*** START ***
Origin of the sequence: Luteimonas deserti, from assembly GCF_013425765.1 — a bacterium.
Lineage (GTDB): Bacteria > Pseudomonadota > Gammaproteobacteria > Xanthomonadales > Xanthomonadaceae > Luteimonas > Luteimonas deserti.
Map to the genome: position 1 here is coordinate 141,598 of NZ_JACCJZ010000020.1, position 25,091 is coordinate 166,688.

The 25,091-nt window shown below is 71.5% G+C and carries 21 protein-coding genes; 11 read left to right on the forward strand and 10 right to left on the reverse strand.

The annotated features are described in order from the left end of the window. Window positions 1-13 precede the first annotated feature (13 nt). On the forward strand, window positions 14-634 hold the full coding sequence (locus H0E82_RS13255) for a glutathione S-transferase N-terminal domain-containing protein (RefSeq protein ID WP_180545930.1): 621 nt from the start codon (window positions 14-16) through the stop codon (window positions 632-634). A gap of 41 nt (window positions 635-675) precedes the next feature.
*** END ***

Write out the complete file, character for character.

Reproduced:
Origin of the sequence: Luteimonas deserti, from assembly GCF_013425765.1 — a bacterium.
Lineage (GTDB): Bacteria > Pseudomonadota > Gammaproteobacteria > Xanthomonadales > Xanthomonadaceae > Luteimonas > Luteimonas deserti.
Map to the genome: position 1 here is coordinate 141,598 of NZ_JACCJZ010000020.1, position 25,091 is coordinate 166,688.

The 25,091-nt window shown below is 71.5% G+C and carries 21 protein-coding genes; 11 read left to right on the forward strand and 10 right to left on the reverse strand.

The annotated features are described in order from the left end of the window. Window positions 1-13 precede the first annotated feature (13 nt). On the forward strand, window positions 14-634 hold the full coding sequence (locus H0E82_RS13255) for a glutathione S-transferase N-terminal domain-containing protein (RefSeq protein ID WP_180545930.1): 621 nt from the start codon (window positions 14-16) through the stop codon (window positions 632-634). A gap of 41 nt (window positions 635-675) precedes the next feature.